How is chicha made and what exactly is it?

For many travellers around the world, one of the most important parts of getting to know a new country and its culture is trying the local tipple.

From wine in France to sake in Japan, vodka in Russia and ale the UK, you don’t really know a country until you’ve sampled its alcoholic produce.

When it comes to the Amazon, the drink in question is chicha, a fermented or non-fermented beverage normally made from maize or cassava.

Found throughout South and Central America, chicha has been brewed by traditional communities for thousands of years and often plays a central role in religious and cultural ceremonies. And whether you’re joining Amazon Clipper Fleet in Brazil, Peru or Bolivia, there’s a good chance that chicha is going to feature at some point during your adventure.

Finding out how chicha is made will probably be one of the most surprising pieces of Amazon Rainforest info you’ll discover. Unlike most alcoholic drinks around the world chicha makers utilize the enzymes in their own saliva to help the fermentation process along.

By chewing, grinding and moistening the maize in their mouths, chicha makers help to break down the starch in the grain. The chicha is then rolled out to dry before being turned into their favoured tipple.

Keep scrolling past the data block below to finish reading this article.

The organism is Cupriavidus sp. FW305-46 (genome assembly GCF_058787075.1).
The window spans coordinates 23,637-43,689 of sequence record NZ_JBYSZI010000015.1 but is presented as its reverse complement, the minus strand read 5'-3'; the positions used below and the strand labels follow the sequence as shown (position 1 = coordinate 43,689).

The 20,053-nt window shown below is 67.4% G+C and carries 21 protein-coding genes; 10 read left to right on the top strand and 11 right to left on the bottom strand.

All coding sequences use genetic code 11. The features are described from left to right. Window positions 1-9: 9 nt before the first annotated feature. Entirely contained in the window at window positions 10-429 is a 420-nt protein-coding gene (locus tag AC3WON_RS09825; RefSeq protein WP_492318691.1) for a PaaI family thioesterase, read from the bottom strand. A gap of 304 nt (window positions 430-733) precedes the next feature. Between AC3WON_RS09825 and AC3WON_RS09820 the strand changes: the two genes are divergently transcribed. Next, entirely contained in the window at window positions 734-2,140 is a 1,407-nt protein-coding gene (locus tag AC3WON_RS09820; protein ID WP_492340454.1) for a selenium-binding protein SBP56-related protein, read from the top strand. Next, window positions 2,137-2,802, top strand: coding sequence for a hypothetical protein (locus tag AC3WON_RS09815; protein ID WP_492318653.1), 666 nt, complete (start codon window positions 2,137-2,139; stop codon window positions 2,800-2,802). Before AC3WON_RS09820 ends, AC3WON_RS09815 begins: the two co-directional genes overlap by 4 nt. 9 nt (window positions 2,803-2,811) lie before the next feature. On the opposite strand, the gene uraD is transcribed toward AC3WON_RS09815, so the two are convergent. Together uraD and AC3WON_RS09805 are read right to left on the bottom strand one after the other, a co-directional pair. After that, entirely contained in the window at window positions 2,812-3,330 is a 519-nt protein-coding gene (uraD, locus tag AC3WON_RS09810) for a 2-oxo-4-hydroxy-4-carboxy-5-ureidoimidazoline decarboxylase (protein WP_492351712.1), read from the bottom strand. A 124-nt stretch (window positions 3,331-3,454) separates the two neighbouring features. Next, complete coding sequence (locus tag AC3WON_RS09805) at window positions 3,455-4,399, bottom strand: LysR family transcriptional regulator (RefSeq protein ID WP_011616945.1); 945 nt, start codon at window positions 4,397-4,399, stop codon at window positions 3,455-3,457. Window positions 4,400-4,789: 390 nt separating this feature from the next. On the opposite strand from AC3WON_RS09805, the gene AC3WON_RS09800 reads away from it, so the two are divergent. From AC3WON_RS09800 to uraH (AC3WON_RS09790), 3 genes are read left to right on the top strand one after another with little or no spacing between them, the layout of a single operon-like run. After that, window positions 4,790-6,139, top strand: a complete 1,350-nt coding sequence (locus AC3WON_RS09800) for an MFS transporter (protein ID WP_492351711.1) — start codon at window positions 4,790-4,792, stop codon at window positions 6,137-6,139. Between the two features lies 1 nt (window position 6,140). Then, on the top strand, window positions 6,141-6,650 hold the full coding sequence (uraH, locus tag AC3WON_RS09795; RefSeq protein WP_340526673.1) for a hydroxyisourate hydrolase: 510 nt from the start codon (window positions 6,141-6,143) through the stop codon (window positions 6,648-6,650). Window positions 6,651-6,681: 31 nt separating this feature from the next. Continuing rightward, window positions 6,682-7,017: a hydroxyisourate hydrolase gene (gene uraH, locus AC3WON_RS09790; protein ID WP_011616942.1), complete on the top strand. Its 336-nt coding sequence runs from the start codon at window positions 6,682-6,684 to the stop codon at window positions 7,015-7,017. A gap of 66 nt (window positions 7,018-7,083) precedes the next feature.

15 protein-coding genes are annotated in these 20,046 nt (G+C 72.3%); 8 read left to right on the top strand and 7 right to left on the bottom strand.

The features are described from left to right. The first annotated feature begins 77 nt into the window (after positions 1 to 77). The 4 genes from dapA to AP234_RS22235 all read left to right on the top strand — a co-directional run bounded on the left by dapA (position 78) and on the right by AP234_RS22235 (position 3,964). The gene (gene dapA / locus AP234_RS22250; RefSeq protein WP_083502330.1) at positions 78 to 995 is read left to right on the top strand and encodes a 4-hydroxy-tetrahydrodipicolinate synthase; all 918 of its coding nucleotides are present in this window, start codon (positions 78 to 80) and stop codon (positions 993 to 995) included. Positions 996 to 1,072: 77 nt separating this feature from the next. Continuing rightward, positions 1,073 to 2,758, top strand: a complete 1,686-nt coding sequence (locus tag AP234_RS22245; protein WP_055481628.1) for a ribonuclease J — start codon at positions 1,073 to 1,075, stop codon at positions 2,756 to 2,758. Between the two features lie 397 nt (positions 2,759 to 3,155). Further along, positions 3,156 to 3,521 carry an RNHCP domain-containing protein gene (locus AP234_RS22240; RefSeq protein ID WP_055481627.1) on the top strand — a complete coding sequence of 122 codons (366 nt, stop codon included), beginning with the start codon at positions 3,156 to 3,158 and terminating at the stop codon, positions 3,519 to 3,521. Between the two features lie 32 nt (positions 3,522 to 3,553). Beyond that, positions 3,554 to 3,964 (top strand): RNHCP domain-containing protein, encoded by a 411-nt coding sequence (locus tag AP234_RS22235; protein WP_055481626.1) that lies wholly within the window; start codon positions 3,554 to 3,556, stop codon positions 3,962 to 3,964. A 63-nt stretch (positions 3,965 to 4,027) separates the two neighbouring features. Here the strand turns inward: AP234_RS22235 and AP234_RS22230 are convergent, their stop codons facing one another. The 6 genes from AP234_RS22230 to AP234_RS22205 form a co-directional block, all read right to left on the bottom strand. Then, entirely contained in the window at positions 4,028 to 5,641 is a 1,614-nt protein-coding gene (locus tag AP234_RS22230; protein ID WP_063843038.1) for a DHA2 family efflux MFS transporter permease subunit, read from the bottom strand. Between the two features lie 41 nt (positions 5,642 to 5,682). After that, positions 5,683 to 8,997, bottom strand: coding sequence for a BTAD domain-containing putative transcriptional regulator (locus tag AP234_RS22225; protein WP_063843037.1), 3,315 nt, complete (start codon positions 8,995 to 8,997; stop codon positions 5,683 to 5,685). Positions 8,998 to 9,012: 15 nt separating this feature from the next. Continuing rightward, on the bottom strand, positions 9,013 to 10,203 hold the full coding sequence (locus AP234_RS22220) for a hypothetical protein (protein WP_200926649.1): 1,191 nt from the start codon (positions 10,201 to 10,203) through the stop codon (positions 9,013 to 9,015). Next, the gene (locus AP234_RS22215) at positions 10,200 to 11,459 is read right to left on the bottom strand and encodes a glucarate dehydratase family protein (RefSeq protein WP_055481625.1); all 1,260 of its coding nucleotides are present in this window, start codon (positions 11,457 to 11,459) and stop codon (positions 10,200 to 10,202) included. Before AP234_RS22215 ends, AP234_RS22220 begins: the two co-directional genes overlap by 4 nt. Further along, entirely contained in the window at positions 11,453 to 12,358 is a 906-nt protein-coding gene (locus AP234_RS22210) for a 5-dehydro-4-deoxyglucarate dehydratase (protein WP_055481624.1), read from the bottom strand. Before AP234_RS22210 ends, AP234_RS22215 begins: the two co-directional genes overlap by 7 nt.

In the Amazon region, chicha is normally made from cassava root in place of maize. Traditionally it’s the women of the community who chew the cassava, spitting the resulting juice into a bowl before setting it aside to ferment.

The saliva from the chicha maker rapidly converts the starch to sugar, which is then converted into alcohol. In most cases, the drink will be ready to enjoy in just a few hours, with the alcohol content increasing the longer it’s left.

Guests are often offered chicha when visiting a traditional community, so there’s a good chance you’ll get to sample some during your Amazonian travels.

Chicha de Maiz

As you’ll discover while searching for Amazon rainforest info, there are different types of chicha available, some of which aren’t made using traditional chewing methods but instead made using a more modern brewing process.

In fact, in some parts of South America almost any homemade alcoholic drink is called chicha, so unless you’re in the Amazon jungle, you may not be enjoying the real thing

If finding out about chicha has inspired you to learn more Amazon rainforest info, there are plenty of weird and wonderful facts to discover, though the very best way to get to know the Amazon and its people is to pack your bags and come and see for yourself.

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